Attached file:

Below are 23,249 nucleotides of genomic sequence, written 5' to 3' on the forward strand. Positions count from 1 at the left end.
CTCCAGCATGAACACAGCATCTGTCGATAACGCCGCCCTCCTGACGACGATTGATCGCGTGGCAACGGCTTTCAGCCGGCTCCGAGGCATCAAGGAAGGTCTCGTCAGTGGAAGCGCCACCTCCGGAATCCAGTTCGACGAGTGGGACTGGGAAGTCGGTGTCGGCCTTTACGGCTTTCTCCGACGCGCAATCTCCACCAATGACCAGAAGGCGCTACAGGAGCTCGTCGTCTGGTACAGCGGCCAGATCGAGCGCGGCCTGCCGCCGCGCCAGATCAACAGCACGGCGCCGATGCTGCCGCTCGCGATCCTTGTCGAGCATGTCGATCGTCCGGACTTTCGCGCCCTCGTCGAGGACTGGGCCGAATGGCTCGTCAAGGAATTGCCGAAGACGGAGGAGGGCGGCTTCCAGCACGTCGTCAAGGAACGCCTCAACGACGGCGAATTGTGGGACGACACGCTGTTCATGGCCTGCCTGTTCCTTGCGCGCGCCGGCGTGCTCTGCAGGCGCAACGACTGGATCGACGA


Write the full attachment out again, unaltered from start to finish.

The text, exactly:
Below are 23,249 nucleotides of genomic sequence, written 5' to 3' on the forward strand. Positions count from 1 at the left end.
CTCCAGCATGAACACAGCATCTGTCGATAACGCCGCCCTCCTGACGACGATTGATCGCGTGGCAACGGCTTTCAGCCGGCTCCGAGGCATCAAGGAAGGTCTCGTCAGTGGAAGCGCCACCTCCGGAATCCAGTTCGACGAGTGGGACTGGGAAGTCGGTGTCGGCCTTTACGGCTTTCTCCGACGCGCAATCTCCACCAATGACCAGAAGGCGCTACAGGAGCTCGTCGTCTGGTACAGCGGCCAGATCGAGCGCGGCCTGCCGCCGCGCCAGATCAACAGCACGGCGCCGATGCTGCCGCTCGCGATCCTTGTCGAGCATGTCGATCGTCCGGACTTTCGCGCCCTCGTCGAGGACTGGGCCGAATGGCTCGTCAAGGAATTGCCGAAGACGGAGGAGGGCGGCTTCCAGCACGTCGTCAAGGAACGCCTCAACGACGGCGAATTGTGGGACGACACGCTGTTCATGGCCTGCCTGTTCCTTGCGCGCGCCGGCGTGCTCTGCAGGCGCAACGACTGGATCGACGA